Surprise, surprise — Jonathan Abrams wrote another awesome piece on the NBA for Grantland. It’s like a really good version of a Jam of the Month club, where we get to learn about some of the lesser-known players in the NBA once a month, which is to say it is way better.

This time it’s about J.R. Smith and how he ended up so J.R. Smith-y. (SPOILER ALERT: It’s because he’s just like his dad, who said he taught J.R. defense last because “you can make it without defense.”) And while you should most definitely read the entire thing because it is the usual awesome stuff you’ve come to expect, let’s just enjoy this little bit about how J.R. Smith was apparently an amazing high school football player.

Smith also prospered on Lakewood’s football team, where he played all over the field — wide receiver, linebacker, cornerback, safety, even quarterback — saved two games with field goal blocks, scored a deciding touchdown on a blocked kick, and routinely caught touchdown passes on soaring fade routes with one hand.

“He obviously made the right decision to concentrate on basketball,” said Nick Eremita, Lakewood’s coach at the time. “But I coached high school football for over 20 years and without a doubt, he’s an NFL-type player.”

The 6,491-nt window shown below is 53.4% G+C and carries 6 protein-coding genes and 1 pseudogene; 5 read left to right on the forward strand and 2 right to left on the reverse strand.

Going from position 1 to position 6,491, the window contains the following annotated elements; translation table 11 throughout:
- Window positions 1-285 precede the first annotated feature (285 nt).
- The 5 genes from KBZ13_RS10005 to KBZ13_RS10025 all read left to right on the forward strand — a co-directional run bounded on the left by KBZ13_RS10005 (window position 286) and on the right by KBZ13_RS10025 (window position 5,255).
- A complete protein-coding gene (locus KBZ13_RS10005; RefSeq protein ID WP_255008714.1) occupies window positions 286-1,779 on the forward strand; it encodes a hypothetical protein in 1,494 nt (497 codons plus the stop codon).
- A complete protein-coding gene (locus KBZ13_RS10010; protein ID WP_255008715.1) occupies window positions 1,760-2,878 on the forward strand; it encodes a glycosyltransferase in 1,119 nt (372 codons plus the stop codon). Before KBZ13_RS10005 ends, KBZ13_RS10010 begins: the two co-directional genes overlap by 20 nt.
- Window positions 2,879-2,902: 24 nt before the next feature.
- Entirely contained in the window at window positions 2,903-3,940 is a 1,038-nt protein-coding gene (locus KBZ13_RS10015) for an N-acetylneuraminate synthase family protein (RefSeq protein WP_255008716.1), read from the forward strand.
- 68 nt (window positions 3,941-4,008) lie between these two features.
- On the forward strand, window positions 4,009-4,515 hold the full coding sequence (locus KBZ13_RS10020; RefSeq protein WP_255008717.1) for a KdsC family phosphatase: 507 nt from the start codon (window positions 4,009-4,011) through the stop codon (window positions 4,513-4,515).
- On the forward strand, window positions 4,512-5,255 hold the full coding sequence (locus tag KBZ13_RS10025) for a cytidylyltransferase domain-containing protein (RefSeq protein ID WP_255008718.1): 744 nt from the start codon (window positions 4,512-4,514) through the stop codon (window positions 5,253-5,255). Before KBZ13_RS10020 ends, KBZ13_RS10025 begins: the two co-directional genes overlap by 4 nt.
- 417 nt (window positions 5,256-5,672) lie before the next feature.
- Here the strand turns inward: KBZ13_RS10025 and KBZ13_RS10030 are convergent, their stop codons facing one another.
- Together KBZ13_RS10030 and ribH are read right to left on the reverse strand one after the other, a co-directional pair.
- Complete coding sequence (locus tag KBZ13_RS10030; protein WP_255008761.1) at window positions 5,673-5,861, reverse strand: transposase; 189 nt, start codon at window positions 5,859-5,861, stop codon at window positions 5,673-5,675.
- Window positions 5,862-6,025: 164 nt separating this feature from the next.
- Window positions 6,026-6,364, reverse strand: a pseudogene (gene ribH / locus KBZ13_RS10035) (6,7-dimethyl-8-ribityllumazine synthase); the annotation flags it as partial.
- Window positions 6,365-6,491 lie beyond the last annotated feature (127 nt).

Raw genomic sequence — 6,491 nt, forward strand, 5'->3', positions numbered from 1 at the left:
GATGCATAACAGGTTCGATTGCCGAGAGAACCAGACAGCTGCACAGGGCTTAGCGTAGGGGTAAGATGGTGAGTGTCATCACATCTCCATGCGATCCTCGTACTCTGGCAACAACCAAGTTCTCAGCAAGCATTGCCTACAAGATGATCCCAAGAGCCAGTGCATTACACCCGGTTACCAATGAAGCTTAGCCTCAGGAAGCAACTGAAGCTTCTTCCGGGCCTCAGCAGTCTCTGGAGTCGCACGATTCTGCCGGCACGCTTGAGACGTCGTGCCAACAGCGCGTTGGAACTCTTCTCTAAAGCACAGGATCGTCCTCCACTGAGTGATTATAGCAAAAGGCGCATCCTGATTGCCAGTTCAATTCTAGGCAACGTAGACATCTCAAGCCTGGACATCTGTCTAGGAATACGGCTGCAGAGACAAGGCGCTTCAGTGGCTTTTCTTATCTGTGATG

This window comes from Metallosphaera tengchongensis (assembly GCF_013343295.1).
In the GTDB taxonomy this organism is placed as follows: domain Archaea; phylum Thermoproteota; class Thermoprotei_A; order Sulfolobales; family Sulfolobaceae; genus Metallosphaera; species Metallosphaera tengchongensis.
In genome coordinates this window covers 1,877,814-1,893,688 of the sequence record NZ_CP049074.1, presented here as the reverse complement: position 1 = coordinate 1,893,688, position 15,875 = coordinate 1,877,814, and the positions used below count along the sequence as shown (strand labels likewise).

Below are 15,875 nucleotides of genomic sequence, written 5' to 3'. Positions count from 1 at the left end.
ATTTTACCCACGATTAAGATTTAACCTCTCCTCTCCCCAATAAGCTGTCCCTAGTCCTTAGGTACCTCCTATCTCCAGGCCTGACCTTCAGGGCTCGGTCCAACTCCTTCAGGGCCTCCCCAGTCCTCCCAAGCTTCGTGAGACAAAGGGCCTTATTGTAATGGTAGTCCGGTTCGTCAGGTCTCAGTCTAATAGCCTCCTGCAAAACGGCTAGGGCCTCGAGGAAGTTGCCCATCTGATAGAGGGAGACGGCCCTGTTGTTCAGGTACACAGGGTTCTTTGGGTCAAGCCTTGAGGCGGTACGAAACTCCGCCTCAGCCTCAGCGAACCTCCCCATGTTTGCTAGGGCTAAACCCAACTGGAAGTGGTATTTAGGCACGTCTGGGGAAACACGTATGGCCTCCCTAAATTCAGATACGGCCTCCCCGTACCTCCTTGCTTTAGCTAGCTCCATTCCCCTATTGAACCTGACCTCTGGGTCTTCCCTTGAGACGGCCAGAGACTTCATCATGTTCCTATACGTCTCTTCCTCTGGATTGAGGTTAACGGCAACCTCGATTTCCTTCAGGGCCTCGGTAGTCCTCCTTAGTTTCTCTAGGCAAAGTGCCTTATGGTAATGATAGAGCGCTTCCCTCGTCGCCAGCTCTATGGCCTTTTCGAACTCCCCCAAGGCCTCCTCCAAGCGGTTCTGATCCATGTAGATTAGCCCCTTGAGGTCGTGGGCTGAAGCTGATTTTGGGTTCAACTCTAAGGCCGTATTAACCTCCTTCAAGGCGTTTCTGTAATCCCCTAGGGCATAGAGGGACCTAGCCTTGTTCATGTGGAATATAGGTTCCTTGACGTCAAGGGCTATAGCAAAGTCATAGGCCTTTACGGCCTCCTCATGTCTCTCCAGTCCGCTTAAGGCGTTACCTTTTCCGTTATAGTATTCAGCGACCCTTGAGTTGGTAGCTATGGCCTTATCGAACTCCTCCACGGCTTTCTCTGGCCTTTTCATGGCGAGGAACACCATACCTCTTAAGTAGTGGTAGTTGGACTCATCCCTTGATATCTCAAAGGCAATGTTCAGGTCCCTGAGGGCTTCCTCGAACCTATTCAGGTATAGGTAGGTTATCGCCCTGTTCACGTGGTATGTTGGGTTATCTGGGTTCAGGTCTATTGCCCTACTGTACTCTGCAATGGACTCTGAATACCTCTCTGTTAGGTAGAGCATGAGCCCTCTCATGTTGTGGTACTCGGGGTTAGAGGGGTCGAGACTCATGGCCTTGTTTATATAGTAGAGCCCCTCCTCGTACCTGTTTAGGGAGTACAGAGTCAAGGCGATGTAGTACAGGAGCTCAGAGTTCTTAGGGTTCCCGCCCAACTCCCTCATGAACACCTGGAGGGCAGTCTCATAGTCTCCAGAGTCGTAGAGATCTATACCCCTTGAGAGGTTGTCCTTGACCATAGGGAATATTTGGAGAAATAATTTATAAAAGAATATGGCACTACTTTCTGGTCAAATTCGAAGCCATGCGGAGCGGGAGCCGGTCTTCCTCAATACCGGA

Clemson offered Smith a football scholarship based solely on watching his game film, something that didn’t surprise his coaches. Dave Oizerowitz, Lakewood’s offensive coordinator at the time, likened Smith to “a more athletic and probably a faster Plaxico Burress.”

Well, that certainly explains how he made this look so easy.

Also, not very surprising that J.R. Smith would make for a very, very good high school football player. He’s so athletic that he seems athletic in the NBA, which is quite the accomplishment. And while his predraft 3/4-court sprint time of 3.21 seconds only translates to a 5.46 second 40-yard dash (though you have to imagine he’d pick up speed if he ran a little longer), he’s still very fast. Plus, at 6-foot-7 he’d be giant for a receiver in the NFL, so just imagine him playing against 5-foot-8 corners who play football to impress chicks. It’s almost absurdly easy to imagine J.R. Smith dominating a high school football game.

But now there’s one obvious problem — there are no J.R. Smith football highlights on YouTube. We’ve seen LeBron, Allen Iverson and Nate Robinson destroying in high school, so you know they have to exist somewhere. Let’s see ‘em, internet.